It might’ve helped that half the cast wanted to kill their director. Gulager apparently became so incensed at the novice filmmaker’s instructional style that he hurled a can at the man’s head. Meanwhile, O’Bannon cruelly tricked Beverly Randolph into falling through a step, replacing one of the flights she was supposed to dash up with a dummy, causing the actress to tumble straight through to the floor. The writer/director even fired original SFX artist Bill Munns (who helped create the iconic “Tarman” zombie), after he failed to meet O’Bannon and Stout’s expectations on numerous creature designs (including his original take on the notorious “headless yellow man”). O’Bannon was a restless instigator – a rude misfit who didn’t know how to talk to people. So in actuality, he was the perfect choice to helm this rollercoaster into grungy Hell.
Aiding in no small part to this punk opera’s vibe is the stellar soundtrack, which acts like a leather sporting, safety-pin pierced Greek chorus, cheering on every moment of intense action. Tracks from The Cramps and The Damned add a speedy pulse to the proceedings; distorted needle drops that come in just when the shit starts to hit the fan. Besting them all is 45 Grave’s “Partytime,” which is easily one of the greatest song cues in cinema history. Swooping in like a metal Valkyrie signaling a cheery end to all you hold dear, the zombies suddenly have their own anthem as they rip and chew their way through their human dinners.
Return of the Living Dead goes as far as to stop cold for a song and dance routine. Only instead of featuring Liza Minelli roaring “New York, New York,” O’Bannon has Linnea Quigley mount a tombstone – bare as the day she was born – and perform a strip routine that would ignite the libidos of teenage crusties everywhere. Trash’s gyrations to SSQ’s “Tonight (We’ll Make Love Until We Die)” are a showstopper in either the strip club or on the silver screen, and the dance is a ballsy mini-moment to halt all proceedings for. Between this and her impalement via a rack of antlers in Silent Night, Deadly Night just the year before, Quigley cemented her status as a bona fide Scream Queen.
The movie’s approach to its titular ghouls feels like a complete disregard of the “rules.” Return of the Living Dead’s zombies don’t shamble like Romero’s; they flock and charge – an invading throng that proves impossible to fend off. To throw more gasoline on this purist bonfire, O’Bannon has the beasts talk as well, calling over a CB radio for the cops to send in backup for them to chow down on. Anything goes in this world, as the captain of the ship doesn’t care whether or not it crashes into the side of an iceberg. All that matters is that the picture chugs on to the bitter end, following this relentless horde as they seek more brains to cease the “pain of being dead.”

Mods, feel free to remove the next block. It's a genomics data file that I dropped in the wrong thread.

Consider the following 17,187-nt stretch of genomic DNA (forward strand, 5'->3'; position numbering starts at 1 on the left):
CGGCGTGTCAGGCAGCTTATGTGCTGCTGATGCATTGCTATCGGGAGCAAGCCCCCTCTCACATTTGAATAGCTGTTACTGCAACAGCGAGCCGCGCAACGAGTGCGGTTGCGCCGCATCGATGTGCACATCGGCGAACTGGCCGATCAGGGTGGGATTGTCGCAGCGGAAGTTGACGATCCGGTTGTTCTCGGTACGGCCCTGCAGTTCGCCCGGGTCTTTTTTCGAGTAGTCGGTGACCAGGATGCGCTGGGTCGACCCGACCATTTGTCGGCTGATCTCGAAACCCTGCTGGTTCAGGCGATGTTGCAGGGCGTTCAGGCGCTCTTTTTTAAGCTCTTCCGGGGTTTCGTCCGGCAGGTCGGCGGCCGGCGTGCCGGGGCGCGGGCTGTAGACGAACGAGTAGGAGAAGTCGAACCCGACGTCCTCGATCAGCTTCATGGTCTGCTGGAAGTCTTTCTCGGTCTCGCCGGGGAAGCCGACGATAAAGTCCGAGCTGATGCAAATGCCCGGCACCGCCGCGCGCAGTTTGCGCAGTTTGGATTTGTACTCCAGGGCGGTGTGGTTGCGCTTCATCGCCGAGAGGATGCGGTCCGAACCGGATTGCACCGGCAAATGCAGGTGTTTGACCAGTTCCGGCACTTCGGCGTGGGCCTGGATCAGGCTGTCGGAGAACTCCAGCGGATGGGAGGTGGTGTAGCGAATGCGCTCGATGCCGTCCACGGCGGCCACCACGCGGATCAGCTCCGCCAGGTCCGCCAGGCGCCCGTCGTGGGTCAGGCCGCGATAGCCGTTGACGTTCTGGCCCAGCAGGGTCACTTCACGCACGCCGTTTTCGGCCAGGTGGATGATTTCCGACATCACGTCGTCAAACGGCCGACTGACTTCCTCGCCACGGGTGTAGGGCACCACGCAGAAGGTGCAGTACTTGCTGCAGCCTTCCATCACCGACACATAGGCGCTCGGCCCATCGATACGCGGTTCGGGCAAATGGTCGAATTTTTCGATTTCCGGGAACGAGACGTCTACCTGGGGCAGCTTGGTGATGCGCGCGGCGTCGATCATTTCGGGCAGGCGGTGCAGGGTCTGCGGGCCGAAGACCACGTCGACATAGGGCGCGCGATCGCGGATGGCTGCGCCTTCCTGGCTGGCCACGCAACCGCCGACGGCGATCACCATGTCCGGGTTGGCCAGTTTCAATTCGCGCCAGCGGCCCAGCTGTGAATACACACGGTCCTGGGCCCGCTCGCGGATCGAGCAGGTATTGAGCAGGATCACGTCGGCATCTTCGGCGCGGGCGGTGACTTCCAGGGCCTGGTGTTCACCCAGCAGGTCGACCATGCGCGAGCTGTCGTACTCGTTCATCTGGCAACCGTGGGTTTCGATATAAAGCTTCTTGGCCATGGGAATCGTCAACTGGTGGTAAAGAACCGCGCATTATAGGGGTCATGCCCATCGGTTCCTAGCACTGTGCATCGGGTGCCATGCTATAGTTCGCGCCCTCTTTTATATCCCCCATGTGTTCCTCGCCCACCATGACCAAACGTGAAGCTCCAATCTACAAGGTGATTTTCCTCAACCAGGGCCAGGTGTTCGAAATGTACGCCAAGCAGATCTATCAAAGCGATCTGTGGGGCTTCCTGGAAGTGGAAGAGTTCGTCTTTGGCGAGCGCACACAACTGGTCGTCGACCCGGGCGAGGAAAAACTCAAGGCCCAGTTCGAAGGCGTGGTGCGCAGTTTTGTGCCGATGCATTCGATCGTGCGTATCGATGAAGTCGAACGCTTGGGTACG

There’s a distinct distrust of authority that permeates every frame of the film. After all, the zombie nightmare is unleashed thanks to an “army fuck up,” as Freddy and his boss inspect an ancient corpse-carrying canister in Uneeda’s basement. It’s a piece of cargo that supposedly caused the Pittsburgh medical mishap that Romero’s Night of the Living Dead is based upon (at least according to this piece of fiction). But the catalyst for chaos is nothing compared to the Army’s “final solution.” The bleak, apocalyptic finale of Return of the Living Dead finds the United States government remotely nuking the entire town in an effort to stop the plague from spreading, wasting innocent lives so that many more can be spared. It’s a nihilistic, “fuck the Man” tenet that is in tune with the rest of the movie’s horrific dissidence – a statement not to trust anyone in uniform, for they will sacrifice your life in order to save their own. But even after a committing minor holocaust involving its own citizens, the United States can’t stop further storm clouds from forming, carrying with them a disease sure to wipe humanity from the face of the planet.
“Splatterpunk” was a literary subgenre born around the same time O’Bannon’s movie became a minor success at the box office (grossing $14 million on a budget of four). Coined by writer David Schow in ‘86, authors like John Skipp and Craig Spector brought sex, gore and rock n’ roll to the page with printed horror classics like The Light at the End and The Scream (which may be the category's greatest work). But Dan O’Bannon was the true inventor of “splatterpunk,” combining old school horror with hardcore attitude; delivering a movie whose reckless spirit still has yet to be matched. Return of the Living Dead is a landmark because it doesn’t just supply nightmarish imagery, but also a philosophy that discards rules without so much as batting an eye. It’s the work of mad people, conspiring to make you scream and laugh until the two guttural noises become intertwined in a symphony of harsh harmonics. You either get on board with the movie’s wild theatrics, or get lost in the grue soaked car crash.
This isn’t a movie. It’s a fucking way of life. Now send more paramedics.
To celebrate the 30th birthday of Return of the Living Dead, Drafthouse is hosting its own screening. Be there.